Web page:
MLADEN ANTONOV/AFP/Getty Images
A garbage truck at the Harrisburg incinerator.
A garbage truck at the Harrisburg incinerator. MLADEN ANTONOV/AFP/Getty Images
This is the first of two stories we're doing on Harrisburg. Read the second story here.
Eric Papenfuse owns a bookstore in Harrisburg, Pa. He used to be on the city agency in charge of basic municipal services — sewer, water, trash.
He's giving me a tour of the town, known mainly these days for having more debt per resident than any other city in the country. The city got into so much debt because of the way it deals with garbage. So, Papenfuse drives me out to the edge of town to see the trash incinerator that sunk the city.
"Welcome to the almost-$350-million-in-debt Harrisburg incinerator," he says.
Garbage trucks are pulling in and dumping huge mounds of trash. The trucks have to pay a fee to leave their trash here. Those fees were supposed to pay for the incinerator. It didn't work out that way.
Out behind the incinerator, a field is littered with big pieces of old machinery — steel tubing, a pressure vent — that represent decades of work on the incinerator. For years, Papenfuse tells me, the city borrowed money to upgrade the incinerator.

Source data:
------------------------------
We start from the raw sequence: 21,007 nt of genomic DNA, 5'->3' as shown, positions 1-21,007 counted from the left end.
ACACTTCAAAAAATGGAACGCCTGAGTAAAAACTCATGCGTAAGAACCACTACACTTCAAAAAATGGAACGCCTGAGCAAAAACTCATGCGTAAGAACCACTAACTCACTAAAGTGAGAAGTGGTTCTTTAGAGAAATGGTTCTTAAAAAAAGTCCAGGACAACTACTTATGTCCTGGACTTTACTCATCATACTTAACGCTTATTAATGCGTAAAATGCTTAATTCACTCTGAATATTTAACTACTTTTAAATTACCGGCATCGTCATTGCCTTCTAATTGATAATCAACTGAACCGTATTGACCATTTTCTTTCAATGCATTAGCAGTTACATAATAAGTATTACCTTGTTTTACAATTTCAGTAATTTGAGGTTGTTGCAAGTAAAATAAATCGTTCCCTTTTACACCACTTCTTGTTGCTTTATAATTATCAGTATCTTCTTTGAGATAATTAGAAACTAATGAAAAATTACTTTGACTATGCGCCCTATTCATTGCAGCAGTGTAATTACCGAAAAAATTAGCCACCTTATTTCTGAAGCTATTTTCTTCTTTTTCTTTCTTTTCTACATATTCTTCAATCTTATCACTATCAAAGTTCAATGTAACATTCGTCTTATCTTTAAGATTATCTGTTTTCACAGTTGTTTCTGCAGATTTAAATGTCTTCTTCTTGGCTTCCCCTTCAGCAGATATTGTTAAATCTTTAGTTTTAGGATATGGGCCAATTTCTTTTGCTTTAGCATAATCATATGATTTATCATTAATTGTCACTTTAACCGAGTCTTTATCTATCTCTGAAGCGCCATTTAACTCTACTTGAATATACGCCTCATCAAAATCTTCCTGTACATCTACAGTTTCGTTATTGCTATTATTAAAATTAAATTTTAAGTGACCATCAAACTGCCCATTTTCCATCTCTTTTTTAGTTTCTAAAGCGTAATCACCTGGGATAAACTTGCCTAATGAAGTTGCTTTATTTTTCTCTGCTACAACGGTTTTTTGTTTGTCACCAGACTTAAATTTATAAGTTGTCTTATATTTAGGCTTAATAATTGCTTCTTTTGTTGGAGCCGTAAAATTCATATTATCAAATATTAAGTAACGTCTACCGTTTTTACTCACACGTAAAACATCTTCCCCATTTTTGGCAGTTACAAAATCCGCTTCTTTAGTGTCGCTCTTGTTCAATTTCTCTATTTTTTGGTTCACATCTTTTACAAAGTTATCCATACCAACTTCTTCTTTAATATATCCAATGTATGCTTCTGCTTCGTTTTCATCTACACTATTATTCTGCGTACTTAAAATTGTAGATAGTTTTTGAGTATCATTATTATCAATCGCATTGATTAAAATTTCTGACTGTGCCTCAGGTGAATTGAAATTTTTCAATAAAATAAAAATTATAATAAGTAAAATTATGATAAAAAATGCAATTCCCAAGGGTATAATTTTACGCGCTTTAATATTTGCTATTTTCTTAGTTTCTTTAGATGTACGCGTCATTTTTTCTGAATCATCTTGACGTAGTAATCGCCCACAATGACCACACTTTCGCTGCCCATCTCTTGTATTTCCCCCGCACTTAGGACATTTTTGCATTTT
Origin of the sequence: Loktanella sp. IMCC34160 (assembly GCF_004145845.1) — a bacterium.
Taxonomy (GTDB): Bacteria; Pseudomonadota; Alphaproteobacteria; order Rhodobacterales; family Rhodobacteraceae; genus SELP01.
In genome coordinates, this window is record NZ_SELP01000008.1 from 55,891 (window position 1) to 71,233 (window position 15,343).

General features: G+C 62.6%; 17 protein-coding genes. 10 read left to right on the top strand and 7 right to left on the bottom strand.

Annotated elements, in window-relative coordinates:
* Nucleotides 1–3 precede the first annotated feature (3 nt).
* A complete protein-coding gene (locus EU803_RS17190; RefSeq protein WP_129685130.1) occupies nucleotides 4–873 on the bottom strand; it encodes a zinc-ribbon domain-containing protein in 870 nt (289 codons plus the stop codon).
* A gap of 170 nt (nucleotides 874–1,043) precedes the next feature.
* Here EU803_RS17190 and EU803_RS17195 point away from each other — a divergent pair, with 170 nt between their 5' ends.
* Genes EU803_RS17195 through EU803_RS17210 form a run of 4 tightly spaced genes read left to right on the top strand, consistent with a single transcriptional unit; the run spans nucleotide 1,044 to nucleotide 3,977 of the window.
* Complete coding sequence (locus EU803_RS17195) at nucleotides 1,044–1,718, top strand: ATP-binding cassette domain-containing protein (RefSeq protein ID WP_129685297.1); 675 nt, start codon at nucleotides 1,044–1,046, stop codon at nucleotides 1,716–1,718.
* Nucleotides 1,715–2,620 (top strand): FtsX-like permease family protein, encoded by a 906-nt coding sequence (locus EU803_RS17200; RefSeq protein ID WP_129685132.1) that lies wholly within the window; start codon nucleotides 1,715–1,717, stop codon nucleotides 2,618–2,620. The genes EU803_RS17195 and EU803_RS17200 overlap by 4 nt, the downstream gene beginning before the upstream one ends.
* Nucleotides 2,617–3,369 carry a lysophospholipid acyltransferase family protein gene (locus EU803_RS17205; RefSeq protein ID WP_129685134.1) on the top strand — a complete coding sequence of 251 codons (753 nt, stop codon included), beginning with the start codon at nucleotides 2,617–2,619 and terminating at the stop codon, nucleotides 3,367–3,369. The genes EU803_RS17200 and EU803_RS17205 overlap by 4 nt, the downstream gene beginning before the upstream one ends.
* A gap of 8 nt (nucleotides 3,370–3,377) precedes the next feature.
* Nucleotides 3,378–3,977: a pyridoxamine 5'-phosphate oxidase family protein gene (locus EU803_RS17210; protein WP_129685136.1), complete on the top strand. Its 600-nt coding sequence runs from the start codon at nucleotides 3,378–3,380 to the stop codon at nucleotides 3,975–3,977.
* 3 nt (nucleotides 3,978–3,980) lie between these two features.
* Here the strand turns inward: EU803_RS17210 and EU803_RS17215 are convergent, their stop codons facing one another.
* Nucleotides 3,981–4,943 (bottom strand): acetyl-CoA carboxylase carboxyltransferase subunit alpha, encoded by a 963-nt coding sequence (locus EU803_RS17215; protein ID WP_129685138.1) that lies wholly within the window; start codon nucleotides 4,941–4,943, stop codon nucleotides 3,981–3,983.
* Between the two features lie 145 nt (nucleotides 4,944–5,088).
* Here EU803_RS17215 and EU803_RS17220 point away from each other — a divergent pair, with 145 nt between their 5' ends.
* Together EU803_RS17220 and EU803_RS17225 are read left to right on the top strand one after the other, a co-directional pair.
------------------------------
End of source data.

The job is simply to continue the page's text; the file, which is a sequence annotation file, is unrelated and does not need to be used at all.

There was always the promise that the incinerator would pay for itself real soon — if only they could get it exactly right. Every time the debt came due, the city borrowed new money to pay back the old money.
"Basically, every time something goes wrong with the incinerator, [they] say, 'Let's just make it better,' " he says. " 'Borrow twice as much money; we could burn twice as much trash.' "
Right around the millennium, the Environmental Protection Agency shut the incinerator down. The city could have cut its losses. It didn't.
"This is when they say, 'We will double the debt and expand the incinerator,' " Papenfuse says.
All along, the city kept saying the debt it was taking on was "self-liquidating." In other words, the trash fees from the incinerator would bring in enough money to pay back the money it was borrowing.
But the debt was never self-liquidating, according to a forensic audit done by the Harrisburg Authority, the municipal board Papenfuse used to sit on.
"Eventually, the money comes due," Papenfuse says. And the trash fees aren't enough to pay it back.
"Unfortunately, the city doesn't have the resources to make those payments ... on what is now over $300 million plus worth of debt," says Bill Cluck. Cluck sits on the board of the agency that called for the audit — the board that Papenfuse used to be on.
The county has paid a chunk of the city's debt, as has an insurance company, which is now suing the city.
Hundreds of millions of dollars later, the incinerator works. It works really well. But Harrisburg has run out of time. So the city is planning to sell it to the highest bidder.
We'll have more later today on how Harrisburg is trying to save itself.